It is instructive (and important in understanding the significance of AlphaGo in overall AI research) to know the important differences between the nature of chess and go that leads to a totally different challenge in playing it well. The most important differences are:
- It is very difficult (still impossible and will probably remain so) to hand craft a set of rules to evaluate whether a particular board position is good at go. In chess, just counting up the value of the pieces on the board (counting queen 9, Rook 5 etc.) gives a good rough estimate, that can be refined by recognition of other factors such as passed pawns, king safety and inactive versus active pieces. At go, each stone has equal value (simplistically speaking) and a small change to the position of the single stone can often make a total difference to who is winning, only via effects that occur many moves later.
- The branching factor at go is far greater than in chess, even without the challenge of knowing whether a position is good. This means that even examining all possible positions a few moves ahead becomes infeasible. At chess (especially given the previously cited relative ease of writing an evaluation function allowing pruning of obviously hopeless lines) very accurate selection of the most likely best line is possible by Monte Carlo techniques.
- Chess programs can have an opening book that records known good early moves (the same in true at go to a lesser extent). However, after that a major difference happens. At chess the position is simplified as pieces are captured. Indeed, once down to about 7 or 8 major pieces, a chess program can use an endgame database to play perfectly without the need for any further calculation. Go, in contrast, is an additive game. The position continues to increase in complexity typically for at least the first 80 moves by each player.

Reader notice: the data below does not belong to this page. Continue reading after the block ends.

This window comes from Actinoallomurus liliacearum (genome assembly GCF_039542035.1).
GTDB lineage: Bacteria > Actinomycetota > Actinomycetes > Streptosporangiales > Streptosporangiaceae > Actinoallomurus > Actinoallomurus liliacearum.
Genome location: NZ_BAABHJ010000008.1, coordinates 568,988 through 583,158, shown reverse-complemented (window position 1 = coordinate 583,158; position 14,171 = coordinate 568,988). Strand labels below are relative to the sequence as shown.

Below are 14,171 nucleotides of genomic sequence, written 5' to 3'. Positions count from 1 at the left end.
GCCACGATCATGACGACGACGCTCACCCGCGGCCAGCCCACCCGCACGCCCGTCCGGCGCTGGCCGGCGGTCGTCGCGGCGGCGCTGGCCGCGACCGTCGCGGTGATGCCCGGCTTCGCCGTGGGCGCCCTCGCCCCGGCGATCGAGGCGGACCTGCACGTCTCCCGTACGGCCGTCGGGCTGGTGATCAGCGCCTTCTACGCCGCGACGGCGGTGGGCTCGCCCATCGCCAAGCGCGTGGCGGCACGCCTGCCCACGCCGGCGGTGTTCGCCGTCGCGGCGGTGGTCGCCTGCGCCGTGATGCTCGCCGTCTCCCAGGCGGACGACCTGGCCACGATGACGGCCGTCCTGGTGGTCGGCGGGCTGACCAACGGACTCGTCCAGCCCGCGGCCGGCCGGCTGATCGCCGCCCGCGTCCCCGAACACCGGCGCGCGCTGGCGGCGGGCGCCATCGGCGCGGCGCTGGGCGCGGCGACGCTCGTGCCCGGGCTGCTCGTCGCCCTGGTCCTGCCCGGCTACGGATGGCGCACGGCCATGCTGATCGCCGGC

A chess grandmaster can, indeed, explain why a particular move is good, usually by demonstration. Even where the benefits cannot be directly shown, there is established theory known to be sound, to justify it. Actually, a grandmaster cannot improve his knowledge of chess by examining the moves of a chess program that is only superior because of greater calculation and storage capacity
Top go professionals mostly cannot explain in a clearly irrefutable way why certain moves are good. Often, they just need to say they instinctively feel a move is right. There is a 3000 year-old repository of theory (which has been upended twice before in history, first via innovations about 300 years ago, and then again around 70 years ago) but this received wisdom is not known to be totally correct. In fact, the evidence from AlphaGo's play is that much of the existing theory is wrong. The top go professionals find this extremely exciting, as they begin to understand the logic behind AlphaGo's new moves, and the play of these professionals is already changing to incorporate the new knowledge it is allowing them to learn.
There were reasons why AI and go experts believed it would be 20 more years before a go program could best the top professionals. The AI techniques that made it possible are immensely exciting because they are definitely applicable in the area of artificial general intelligence. They are mostly not go specific.